Mary Tyler Moore, whose career 'inspired a generation of women,' dead at 80

Actress Mary Tyler Moore, known for her influential role as an independent career woman in her eponymous TV sitcom, has died at 80.

Her show was a cultural game-changer, depicting a young, successful, single woman in the working world

Actress Mary Tyler Moore, known for her influential role as an independent career woman in her eponymous TV sitcom, has died at 80.

Moore, whose performances in classic TV programs The Mary Tyler Moore Show and The Dick Van Dyke Show made her a household name across North America, died on Wednesday, with her husband and friends nearby, according to her publicist Mara Buxbaum.

"She was an impressive person and a talented person and a beautiful person. A force of nature," producer, creator and director Carl Reiner, who created the The Dick Van Dyke Show," told The Associated Press. "She'll last forever, as long as there's television. Year after year, we'll see her face in front of us."

Born on Dec. 29, 1936, in New York and raised in Los Angeles, Moore began studying acting and dance in high school. She began her show business career as a dancer in the 1950s, performing in television commercials and variety shows, before gradually picking up smaller acting roles.

Film and TV roles

Mary Tyler Moore appears with co-stars Dick Van Dyke, left, and Larry Matthews in The Dick Van Dyke Show. (Associated Press)

Moore made her movie debut — appearing opposite David McLean and Charles Bronson in the film X-15 — in 1961, the same year she rocketed to fame as Laura Petrie, the beloved wife on The Dick Van Dyke Show. The role allowed the actress to show off her energy and comedic chops, eventually earning her a pair of Emmy Awards.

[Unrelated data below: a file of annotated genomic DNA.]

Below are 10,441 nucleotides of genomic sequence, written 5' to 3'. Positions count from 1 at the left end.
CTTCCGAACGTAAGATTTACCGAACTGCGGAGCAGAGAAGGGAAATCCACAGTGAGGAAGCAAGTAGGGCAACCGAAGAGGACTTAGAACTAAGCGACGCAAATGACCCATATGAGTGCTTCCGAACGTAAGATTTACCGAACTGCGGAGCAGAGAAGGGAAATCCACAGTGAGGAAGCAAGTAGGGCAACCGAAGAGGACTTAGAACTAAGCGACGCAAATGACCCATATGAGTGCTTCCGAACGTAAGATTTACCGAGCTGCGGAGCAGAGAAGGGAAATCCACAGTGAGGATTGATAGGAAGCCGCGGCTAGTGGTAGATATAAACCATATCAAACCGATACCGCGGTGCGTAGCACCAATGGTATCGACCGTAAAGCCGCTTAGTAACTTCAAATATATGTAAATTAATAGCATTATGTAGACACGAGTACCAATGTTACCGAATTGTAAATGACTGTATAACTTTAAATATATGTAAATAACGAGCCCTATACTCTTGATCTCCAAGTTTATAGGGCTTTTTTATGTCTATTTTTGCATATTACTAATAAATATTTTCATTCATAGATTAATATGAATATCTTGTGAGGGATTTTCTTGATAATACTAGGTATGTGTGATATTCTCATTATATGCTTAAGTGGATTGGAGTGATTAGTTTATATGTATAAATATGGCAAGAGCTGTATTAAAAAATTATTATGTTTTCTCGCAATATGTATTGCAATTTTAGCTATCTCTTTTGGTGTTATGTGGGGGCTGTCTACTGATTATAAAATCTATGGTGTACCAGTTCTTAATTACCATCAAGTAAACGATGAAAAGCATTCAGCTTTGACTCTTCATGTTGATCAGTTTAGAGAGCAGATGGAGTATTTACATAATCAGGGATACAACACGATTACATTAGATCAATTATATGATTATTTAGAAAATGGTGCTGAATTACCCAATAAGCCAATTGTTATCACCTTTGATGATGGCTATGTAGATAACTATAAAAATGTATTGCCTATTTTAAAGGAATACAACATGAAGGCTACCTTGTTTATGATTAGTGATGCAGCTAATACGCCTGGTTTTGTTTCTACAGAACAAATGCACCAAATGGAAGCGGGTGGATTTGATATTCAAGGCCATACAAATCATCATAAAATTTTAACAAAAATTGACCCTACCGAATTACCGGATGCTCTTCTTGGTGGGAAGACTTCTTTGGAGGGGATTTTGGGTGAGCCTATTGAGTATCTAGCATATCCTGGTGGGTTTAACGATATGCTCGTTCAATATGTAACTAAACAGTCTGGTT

After the series ended in 1966, Moore balanced film and TV roles, with co-stars ranging from Julie Andrews (in Thoroughly Modern Millie) to Elvis Presley (in Change of Habit) to Louis Jourdan (in Run a Crooked Mile).

She reinforced her place in TV history with her widely acclaimed comedy series The Mary Tyler Moore Show, which started in 1970 and which she both starred in and produced.


Featuring Moore as Minneapolis TV news producer Mary Richards, the show was a cultural game-changer in its depiction of a young, successful, single woman in the working world. 

Its female-focused format — alternating between the protagonist's professional and personal life — became a staple of U.S. broadcast television.

Remembering Mary Tyler Moore

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Featured VideoMary Tyler Moore, the television icon and star of The Dick Van Dyke Show and The Mary Tyler Moore Show, has died at the age of 80